Jordan Creek's Waters to Flow Free
Environmental group and chemical company partner to remove dam with no purpose
They finally decided the dam on the Jordan Creek wasn't worth a ... darn.
So a chemical company and an environmental group are having the old concrete barrier obstructing the Jordan just north of Allentown demolished this week, hopefully opening up miles of creek for trout and herring to spawn.
''It's very important,'' said Sara Strassman of American Rivers, which is working with GEO Specialty Chemicals to tear down the old dam near the company's South Whitehall Township plant. ''This is sort of a new legacy of how we are going to treat our rivers.''
This dam on the Jordan Creek is slated for demolition this week. The dam serves no apparent purpose and officials aren't completely sure why it was built in the first place. (Monica Cabrera/The Morning Call / August 17, 2009)
No one seems certain how long the dam has been there or what it was built for -- it hasn't had any identifiable purpose for years other than serving as a convenient place for sediment to congregate.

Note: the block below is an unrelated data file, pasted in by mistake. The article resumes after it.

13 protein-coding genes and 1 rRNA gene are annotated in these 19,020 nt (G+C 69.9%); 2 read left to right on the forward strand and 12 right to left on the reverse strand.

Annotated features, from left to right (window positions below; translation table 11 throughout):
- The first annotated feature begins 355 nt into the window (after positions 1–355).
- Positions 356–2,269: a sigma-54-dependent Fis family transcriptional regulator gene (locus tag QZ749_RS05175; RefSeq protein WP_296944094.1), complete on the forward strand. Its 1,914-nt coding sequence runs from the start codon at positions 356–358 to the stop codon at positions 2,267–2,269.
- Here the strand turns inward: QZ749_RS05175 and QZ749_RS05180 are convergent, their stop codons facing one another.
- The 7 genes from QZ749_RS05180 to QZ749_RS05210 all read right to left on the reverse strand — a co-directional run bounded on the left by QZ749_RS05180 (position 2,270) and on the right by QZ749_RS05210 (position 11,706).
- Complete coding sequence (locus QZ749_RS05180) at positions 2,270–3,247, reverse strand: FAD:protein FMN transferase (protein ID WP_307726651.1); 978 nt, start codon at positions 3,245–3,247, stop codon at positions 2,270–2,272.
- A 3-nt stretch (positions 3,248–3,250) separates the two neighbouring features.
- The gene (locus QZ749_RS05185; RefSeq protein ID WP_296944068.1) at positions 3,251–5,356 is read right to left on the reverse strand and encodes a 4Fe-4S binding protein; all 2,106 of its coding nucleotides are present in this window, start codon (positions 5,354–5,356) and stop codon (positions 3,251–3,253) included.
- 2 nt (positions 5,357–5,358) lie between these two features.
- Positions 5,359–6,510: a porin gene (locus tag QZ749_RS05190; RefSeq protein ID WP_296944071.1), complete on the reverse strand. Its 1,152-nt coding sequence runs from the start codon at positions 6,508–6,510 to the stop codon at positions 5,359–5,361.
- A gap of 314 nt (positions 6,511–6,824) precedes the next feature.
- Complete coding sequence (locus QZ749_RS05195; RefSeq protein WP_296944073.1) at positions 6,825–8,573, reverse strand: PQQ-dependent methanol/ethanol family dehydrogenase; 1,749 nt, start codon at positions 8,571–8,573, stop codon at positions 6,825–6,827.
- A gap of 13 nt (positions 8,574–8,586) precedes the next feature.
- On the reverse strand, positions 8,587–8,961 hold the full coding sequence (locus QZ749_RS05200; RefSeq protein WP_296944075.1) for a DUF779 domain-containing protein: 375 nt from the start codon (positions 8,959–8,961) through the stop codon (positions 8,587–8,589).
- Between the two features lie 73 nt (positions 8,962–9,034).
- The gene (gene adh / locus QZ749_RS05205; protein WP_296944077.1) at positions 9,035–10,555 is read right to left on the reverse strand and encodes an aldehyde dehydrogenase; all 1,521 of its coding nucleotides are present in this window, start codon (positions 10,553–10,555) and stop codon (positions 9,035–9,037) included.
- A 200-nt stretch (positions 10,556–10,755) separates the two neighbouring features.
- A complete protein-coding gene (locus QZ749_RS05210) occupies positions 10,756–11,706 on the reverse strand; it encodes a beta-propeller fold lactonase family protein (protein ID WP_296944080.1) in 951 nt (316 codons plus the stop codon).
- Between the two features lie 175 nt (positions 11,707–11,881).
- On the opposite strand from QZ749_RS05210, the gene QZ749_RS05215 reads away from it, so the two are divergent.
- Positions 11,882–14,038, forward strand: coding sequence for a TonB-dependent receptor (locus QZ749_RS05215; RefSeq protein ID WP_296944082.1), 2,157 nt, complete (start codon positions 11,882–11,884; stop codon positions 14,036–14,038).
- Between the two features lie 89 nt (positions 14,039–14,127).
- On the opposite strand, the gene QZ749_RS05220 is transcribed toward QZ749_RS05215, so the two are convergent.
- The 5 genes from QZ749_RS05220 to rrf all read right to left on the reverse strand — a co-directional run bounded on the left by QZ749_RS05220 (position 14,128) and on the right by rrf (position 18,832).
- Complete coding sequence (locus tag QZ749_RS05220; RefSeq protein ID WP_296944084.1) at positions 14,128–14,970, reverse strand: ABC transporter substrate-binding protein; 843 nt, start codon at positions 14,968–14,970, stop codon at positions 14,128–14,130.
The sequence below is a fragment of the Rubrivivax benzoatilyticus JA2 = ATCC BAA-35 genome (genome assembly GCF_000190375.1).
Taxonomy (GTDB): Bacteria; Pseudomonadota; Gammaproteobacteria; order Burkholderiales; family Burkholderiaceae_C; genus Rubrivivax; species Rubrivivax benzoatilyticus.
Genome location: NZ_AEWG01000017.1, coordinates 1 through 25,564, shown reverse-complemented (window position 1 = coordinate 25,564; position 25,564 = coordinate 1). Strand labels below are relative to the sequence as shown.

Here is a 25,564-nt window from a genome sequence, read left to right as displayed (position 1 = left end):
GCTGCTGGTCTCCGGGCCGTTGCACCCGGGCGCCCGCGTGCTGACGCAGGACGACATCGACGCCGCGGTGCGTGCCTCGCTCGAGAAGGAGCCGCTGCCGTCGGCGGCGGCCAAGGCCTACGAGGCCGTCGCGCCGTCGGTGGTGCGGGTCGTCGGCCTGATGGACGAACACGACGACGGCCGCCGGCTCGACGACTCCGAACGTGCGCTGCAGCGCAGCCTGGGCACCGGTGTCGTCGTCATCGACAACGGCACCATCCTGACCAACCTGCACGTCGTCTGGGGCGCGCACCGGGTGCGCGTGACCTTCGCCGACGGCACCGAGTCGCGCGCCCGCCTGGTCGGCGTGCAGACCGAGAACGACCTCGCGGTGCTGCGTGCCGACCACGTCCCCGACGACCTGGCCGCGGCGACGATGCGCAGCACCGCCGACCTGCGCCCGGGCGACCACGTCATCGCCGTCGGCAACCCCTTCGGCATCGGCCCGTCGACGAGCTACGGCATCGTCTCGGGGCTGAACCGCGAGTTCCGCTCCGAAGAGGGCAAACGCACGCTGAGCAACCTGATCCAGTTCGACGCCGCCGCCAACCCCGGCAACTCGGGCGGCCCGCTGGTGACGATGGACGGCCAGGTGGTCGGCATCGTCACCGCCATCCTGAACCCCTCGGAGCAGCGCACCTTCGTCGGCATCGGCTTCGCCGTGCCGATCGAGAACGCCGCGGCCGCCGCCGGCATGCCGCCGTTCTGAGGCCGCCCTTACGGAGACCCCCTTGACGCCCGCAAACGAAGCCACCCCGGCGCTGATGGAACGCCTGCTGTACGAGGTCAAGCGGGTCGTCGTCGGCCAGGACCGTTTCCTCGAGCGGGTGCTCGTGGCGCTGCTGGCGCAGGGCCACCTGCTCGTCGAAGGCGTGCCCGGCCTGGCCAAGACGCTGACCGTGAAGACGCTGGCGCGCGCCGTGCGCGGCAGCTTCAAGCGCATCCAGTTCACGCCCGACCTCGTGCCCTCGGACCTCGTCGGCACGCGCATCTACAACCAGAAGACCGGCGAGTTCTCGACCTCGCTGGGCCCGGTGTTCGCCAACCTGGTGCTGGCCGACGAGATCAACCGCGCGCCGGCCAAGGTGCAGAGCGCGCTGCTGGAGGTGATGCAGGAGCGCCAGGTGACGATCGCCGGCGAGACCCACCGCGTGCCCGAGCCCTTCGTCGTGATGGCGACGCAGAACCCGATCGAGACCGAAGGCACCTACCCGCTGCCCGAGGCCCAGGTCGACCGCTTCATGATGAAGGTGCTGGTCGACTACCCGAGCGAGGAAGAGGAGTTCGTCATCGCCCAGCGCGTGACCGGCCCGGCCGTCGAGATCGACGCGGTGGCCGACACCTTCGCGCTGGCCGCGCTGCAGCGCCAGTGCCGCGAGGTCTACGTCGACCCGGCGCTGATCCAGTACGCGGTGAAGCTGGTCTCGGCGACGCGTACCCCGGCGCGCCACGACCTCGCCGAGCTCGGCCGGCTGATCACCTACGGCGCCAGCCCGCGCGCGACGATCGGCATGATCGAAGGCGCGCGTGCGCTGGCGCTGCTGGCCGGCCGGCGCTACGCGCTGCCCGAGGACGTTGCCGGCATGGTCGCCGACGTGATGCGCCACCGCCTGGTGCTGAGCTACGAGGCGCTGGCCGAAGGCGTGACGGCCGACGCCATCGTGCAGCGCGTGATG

The structure was known as a ''low-head'' dam, meaning only a few feet of it were visible above the creek bed and water was fully capable of flowing over it.
Fish were less capable, though.
Strassman said species such as river herring should be able to make it into the upper stretches of the Jordan from the Lehigh River. But the dam prevented that from happening; such obstructions can also affect water quality, making it harder for fish to survive near them.
There are an estimated 7,000 dams in Pennsylvania, Strassman said, but only a relatively small batch of them are actually used for anything now.
Many of those dams were built decades ago for such purposes as aiding in milling operations or measuring the rate at which water was flowing in a stream, but have long since been abandoned.
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